A downtown Toledo building has received a $5 million historic preservation tax credit from the state of Ohio. The Fiberglas Tower, which has been renamed Tower on the Maumee, has been vacant since 1996. Its owner, Lansing-based Eyde Co., plans a renovation that would create office space, a hotel, a retail area, and apartments.
The Ohio Department of Development awarded $35.8 million in historic preservation tax credits Tuesday to 18 owners planning to rehabilitate 44 historic buildings in 10 communities across the state.
"Saving Ohio's historic structures improves our communities and puts vacant buildings back into productive use, creating valuable jobs," said Christiane Schmenk, the state development department's director.
According to the department, the Tower project is expected to cost $47 million and is to include a Courtyard by Marriott hotel and 70 residential apartments as well as office and retail space.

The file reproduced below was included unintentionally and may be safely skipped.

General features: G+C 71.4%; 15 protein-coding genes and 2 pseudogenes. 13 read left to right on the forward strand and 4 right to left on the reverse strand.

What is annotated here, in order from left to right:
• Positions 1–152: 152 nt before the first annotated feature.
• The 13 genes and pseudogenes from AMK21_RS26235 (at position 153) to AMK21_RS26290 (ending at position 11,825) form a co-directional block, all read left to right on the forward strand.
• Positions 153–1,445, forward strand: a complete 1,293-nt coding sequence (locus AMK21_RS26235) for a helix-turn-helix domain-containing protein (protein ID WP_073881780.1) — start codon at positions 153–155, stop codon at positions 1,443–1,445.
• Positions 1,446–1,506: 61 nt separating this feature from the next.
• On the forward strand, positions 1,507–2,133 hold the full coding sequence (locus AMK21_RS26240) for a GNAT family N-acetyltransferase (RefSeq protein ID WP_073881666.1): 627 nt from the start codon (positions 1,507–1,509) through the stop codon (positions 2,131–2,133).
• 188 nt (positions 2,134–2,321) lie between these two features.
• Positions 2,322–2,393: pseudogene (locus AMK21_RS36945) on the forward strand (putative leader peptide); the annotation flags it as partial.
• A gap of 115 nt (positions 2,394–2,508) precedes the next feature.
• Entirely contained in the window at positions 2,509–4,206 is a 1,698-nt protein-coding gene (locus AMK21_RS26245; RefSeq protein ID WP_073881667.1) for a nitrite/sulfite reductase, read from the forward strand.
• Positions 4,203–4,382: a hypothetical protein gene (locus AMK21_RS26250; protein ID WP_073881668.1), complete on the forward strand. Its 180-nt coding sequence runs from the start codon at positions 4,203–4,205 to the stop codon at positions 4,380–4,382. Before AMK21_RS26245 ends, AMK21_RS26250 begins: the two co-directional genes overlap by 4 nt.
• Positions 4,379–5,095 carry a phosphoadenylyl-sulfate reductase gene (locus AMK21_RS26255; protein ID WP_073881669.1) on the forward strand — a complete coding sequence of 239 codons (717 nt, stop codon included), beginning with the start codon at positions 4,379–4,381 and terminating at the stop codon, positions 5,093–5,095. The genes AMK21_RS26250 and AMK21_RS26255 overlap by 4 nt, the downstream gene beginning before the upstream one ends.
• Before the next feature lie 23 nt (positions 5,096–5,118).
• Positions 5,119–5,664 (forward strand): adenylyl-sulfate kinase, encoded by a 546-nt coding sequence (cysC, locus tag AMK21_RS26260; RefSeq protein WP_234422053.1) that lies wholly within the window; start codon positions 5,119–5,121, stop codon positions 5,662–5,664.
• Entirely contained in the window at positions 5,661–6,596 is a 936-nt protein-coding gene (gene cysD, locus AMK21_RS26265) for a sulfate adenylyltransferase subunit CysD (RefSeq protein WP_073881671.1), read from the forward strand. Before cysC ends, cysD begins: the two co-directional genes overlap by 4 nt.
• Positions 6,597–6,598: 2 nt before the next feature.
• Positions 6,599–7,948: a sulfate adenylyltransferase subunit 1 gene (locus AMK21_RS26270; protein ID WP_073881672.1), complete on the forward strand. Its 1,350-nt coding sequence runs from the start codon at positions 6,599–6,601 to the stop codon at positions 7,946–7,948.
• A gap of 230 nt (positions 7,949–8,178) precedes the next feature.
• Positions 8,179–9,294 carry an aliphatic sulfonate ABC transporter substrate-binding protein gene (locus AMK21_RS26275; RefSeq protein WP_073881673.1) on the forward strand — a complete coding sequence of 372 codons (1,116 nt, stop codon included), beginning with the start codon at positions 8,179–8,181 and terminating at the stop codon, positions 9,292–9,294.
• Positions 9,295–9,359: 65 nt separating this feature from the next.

Eyde Co. said the project would create 376 permanent jobs.
The 28-story building was constructed in the late 1960s with input from renowned architect I.M. Pei and was the centerpiece of a major downtown Toledo urban renewal project known as Riverview.
For more than 20 years after it was completed in 1969, the Fiberglas Tower -- an international-style design by the New York City firm Harrison & Abramovitz -- was headquarters for the company then known as Owens-Corning Fiberglas, one of three large glass manufacturers that earned Toledo the nickname "Glass Capital of the World."
The building became vacant when Owens Corning moved to its current headquarters on the Maumee River.